About this Research Topic
Amyloid-beta (Aβ) plays a central role in the pathogenesis of Alzheimer's disease (AD). Imbalance between Aβ production and clearance leads to Aβ deposition in brain and subsequent neuronal injury. Recent genome-wide association studies identified novel risk loci which are associated with immune system. Dysfunction of microglia, monocytes and T cells contributes to the pathogenesis of AD. Moreover, a panel of autoantibodies have been identified to be altered in AD patients and may participate in the pathogenesis of AD. Furthermore, recent evidences indicated meningeal lymphatic vessels play an important role in the drainage of Aβ and wastes out of the brain.
These findings all point to a consensus that immune system is involved in the pathogenesis of AD. Current potent therapeutic strategies are largely immune-based, although the results are disappointing. Therefore, further identification of immunological mechanisms of AD is of significance for understanding the complex network of AD pathogenesis and development of novel therapeutics for AD.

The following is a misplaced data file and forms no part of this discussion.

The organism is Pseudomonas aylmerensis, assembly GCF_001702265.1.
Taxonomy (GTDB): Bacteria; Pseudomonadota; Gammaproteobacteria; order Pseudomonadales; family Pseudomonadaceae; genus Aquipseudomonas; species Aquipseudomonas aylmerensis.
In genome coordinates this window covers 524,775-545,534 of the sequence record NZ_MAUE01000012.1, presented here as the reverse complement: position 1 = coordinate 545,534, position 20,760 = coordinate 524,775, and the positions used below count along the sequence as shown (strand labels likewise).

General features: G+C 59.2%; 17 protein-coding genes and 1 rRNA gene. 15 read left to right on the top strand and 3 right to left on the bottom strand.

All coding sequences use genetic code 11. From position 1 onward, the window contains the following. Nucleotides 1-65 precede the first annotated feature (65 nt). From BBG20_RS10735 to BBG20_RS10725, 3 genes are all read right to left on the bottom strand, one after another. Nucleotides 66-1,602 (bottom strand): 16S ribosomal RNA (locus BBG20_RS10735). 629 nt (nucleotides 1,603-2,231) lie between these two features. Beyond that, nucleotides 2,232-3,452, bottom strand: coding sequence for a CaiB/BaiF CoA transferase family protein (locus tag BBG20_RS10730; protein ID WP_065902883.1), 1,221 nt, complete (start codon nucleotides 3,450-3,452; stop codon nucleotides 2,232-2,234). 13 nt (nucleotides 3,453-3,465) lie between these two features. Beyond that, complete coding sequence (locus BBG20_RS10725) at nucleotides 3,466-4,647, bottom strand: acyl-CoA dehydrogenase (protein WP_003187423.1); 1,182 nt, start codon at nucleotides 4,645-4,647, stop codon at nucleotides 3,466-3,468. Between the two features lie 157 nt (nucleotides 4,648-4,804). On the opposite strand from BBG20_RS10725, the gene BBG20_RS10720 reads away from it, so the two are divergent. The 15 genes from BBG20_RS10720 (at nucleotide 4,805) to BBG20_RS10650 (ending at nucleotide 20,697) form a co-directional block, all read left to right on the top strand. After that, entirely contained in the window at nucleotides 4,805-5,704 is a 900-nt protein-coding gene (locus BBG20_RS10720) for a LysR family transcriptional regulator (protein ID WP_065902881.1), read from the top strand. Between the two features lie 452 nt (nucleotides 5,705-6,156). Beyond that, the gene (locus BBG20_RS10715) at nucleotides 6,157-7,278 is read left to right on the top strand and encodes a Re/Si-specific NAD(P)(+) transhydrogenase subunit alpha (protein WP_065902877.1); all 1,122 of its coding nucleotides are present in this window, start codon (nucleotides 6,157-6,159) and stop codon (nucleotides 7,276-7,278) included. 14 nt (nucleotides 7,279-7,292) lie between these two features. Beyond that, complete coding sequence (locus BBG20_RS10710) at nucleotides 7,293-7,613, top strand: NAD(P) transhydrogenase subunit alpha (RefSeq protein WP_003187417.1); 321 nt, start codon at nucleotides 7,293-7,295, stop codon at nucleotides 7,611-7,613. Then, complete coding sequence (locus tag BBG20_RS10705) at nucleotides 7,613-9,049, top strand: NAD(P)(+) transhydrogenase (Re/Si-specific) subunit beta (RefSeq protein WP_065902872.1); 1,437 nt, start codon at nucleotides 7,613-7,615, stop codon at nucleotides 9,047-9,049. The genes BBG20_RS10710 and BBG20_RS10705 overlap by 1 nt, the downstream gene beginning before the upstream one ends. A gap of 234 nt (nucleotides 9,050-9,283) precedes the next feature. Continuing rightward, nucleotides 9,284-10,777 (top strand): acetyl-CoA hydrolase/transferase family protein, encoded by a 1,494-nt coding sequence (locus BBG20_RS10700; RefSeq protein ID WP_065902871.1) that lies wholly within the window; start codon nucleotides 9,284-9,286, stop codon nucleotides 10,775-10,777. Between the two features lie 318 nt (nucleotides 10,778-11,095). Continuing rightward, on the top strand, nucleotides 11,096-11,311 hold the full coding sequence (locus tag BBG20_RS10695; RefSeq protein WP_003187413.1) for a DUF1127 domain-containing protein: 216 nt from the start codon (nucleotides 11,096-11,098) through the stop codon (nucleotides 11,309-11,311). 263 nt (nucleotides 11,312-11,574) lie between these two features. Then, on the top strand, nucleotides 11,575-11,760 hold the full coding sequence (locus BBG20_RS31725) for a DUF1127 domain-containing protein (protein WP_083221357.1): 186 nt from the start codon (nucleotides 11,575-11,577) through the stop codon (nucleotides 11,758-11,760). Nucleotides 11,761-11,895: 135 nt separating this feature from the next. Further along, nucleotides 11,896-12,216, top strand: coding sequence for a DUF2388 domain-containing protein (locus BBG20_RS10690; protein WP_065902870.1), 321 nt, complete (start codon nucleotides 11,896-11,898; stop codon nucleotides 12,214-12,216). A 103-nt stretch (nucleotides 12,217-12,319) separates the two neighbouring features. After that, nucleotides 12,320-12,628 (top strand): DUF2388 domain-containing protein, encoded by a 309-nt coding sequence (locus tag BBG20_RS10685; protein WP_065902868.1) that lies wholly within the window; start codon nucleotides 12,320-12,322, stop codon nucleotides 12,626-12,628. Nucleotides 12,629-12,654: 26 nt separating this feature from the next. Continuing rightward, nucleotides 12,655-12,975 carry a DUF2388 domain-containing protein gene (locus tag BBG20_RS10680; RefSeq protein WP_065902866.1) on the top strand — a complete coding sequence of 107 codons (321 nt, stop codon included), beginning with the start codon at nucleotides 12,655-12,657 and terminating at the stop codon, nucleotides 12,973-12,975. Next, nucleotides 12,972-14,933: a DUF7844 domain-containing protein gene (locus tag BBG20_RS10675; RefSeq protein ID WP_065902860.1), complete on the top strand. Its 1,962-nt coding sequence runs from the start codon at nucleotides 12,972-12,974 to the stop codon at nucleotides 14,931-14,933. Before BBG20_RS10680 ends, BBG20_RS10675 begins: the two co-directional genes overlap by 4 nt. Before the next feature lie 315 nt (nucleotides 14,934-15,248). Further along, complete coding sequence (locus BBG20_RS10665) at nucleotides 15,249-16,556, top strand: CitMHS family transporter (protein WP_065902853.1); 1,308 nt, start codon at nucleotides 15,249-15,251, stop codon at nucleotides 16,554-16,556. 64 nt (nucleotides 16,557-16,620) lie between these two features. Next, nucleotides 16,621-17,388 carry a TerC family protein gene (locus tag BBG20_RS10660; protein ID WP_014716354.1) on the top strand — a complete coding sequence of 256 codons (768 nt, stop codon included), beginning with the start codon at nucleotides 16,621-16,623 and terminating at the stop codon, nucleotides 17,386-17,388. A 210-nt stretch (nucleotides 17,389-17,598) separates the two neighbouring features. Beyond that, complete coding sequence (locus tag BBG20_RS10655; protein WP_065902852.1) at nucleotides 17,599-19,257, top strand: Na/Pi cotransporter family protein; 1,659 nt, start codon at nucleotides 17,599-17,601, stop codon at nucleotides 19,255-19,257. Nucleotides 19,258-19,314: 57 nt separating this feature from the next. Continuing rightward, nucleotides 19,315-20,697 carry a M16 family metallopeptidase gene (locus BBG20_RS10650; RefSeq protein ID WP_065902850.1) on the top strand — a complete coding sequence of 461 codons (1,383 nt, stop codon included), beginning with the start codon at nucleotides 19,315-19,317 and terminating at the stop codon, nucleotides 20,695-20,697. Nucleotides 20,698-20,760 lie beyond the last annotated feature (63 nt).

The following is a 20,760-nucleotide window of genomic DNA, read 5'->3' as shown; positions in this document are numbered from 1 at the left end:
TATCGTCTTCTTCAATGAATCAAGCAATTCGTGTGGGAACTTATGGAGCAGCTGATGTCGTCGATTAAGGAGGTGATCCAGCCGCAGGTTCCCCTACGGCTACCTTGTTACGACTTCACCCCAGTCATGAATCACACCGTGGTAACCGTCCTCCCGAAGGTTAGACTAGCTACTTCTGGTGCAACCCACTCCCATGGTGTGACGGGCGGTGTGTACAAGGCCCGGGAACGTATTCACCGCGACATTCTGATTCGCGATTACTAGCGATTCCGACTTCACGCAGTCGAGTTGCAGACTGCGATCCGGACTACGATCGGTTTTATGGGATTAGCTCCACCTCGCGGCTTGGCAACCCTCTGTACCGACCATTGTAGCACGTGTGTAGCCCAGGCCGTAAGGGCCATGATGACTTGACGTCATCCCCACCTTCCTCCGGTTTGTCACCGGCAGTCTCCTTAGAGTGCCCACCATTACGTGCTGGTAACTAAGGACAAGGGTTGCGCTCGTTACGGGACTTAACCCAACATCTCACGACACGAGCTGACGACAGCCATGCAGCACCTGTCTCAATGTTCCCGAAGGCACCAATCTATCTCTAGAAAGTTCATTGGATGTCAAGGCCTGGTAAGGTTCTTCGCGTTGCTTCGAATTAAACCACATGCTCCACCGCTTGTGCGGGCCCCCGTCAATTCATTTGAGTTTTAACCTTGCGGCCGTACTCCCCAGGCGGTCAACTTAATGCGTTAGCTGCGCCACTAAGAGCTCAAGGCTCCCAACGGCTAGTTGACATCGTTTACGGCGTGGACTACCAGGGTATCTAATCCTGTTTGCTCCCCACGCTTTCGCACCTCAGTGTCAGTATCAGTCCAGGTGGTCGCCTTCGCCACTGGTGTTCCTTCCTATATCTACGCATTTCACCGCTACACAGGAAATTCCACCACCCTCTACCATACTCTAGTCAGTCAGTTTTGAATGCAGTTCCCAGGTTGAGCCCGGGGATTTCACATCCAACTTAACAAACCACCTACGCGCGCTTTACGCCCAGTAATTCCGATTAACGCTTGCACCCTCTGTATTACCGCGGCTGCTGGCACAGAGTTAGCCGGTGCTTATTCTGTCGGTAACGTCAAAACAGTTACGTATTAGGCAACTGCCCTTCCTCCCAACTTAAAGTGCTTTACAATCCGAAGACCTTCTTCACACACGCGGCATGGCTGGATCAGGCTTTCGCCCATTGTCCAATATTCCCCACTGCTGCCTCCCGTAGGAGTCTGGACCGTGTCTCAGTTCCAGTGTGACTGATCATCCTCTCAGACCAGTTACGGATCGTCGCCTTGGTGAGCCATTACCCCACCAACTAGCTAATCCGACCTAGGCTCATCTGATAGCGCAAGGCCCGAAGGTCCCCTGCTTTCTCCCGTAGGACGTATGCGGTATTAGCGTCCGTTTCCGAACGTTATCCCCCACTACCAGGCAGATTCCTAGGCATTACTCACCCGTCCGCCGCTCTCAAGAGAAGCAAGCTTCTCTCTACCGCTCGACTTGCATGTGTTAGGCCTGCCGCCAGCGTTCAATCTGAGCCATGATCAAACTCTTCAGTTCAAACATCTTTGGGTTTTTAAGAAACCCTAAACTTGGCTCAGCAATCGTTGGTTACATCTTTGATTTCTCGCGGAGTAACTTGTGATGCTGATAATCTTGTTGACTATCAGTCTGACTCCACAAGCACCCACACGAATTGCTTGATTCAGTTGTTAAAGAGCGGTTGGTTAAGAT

The goal of this Research Topic is to further understand immunological mechanisms of AD and to develop novel therapies for AD. Specifically, we welcome the submissions of Systematic Reviews, Meta-analyses, and Original Research articles focusing on, but not limited to, the following aspects:
• The role of peripheral immune cells in maintaining the hemostasis of Aβ
•. The role of humoral immunity in maintaining the hemostasis of Aβ
•. The role of autoantibodies in the pathogenesis of AD
•. Screening immune-based biomarkers for AD
•. Development of novel immunotherapies of AD
Keywords: Immune; Biomarker; Immunotherapy; Alzheimer
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